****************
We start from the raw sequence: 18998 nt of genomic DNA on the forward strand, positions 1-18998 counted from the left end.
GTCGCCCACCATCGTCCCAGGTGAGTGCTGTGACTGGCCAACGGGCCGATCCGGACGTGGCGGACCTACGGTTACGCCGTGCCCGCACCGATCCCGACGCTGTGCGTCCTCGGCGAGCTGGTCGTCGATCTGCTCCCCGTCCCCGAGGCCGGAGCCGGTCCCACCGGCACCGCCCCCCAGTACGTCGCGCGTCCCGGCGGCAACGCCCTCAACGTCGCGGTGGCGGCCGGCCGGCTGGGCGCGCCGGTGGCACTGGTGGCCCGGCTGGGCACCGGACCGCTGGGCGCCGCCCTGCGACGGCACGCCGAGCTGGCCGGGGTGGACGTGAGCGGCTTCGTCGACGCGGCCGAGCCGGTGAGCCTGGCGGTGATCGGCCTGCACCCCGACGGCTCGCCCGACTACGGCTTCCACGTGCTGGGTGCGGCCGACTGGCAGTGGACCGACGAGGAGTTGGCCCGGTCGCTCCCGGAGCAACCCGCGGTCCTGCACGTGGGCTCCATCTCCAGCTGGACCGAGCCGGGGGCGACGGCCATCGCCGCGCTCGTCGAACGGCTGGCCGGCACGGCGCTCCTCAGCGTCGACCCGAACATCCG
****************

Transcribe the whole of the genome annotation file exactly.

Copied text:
We start from the raw sequence: 18998 nt of genomic DNA on the forward strand, positions 1-18998 counted from the left end.
GTCGCCCACCATCGTCCCAGGTGAGTGCTGTGACTGGCCAACGGGCCGATCCGGACGTGGCGGACCTACGGTTACGCCGTGCCCGCACCGATCCCGACGCTGTGCGTCCTCGGCGAGCTGGTCGTCGATCTGCTCCCCGTCCCCGAGGCCGGAGCCGGTCCCACCGGCACCGCCCCCCAGTACGTCGCGCGTCCCGGCGGCAACGCCCTCAACGTCGCGGTGGCGGCCGGCCGGCTGGGCGCGCCGGTGGCACTGGTGGCCCGGCTGGGCACCGGACCGCTGGGCGCCGCCCTGCGACGGCACGCCGAGCTGGCCGGGGTGGACGTGAGCGGCTTCGTCGACGCGGCCGAGCCGGTGAGCCTGGCGGTGATCGGCCTGCACCCCGACGGCTCGCCCGACTACGGCTTCCACGTGCTGGGTGCGGCCGACTGGCAGTGGACCGACGAGGAGTTGGCCCGGTCGCTCCCGGAGCAACCCGCGGTCCTGCACGTGGGCTCCATCTCCAGCTGGACCGAGCCGGGGGCGACGGCCATCGCCGCGCTCGTCGAACGGCTGGCCGGCACGGCGCTCCTCAGCGTCGACCCGAACATCCG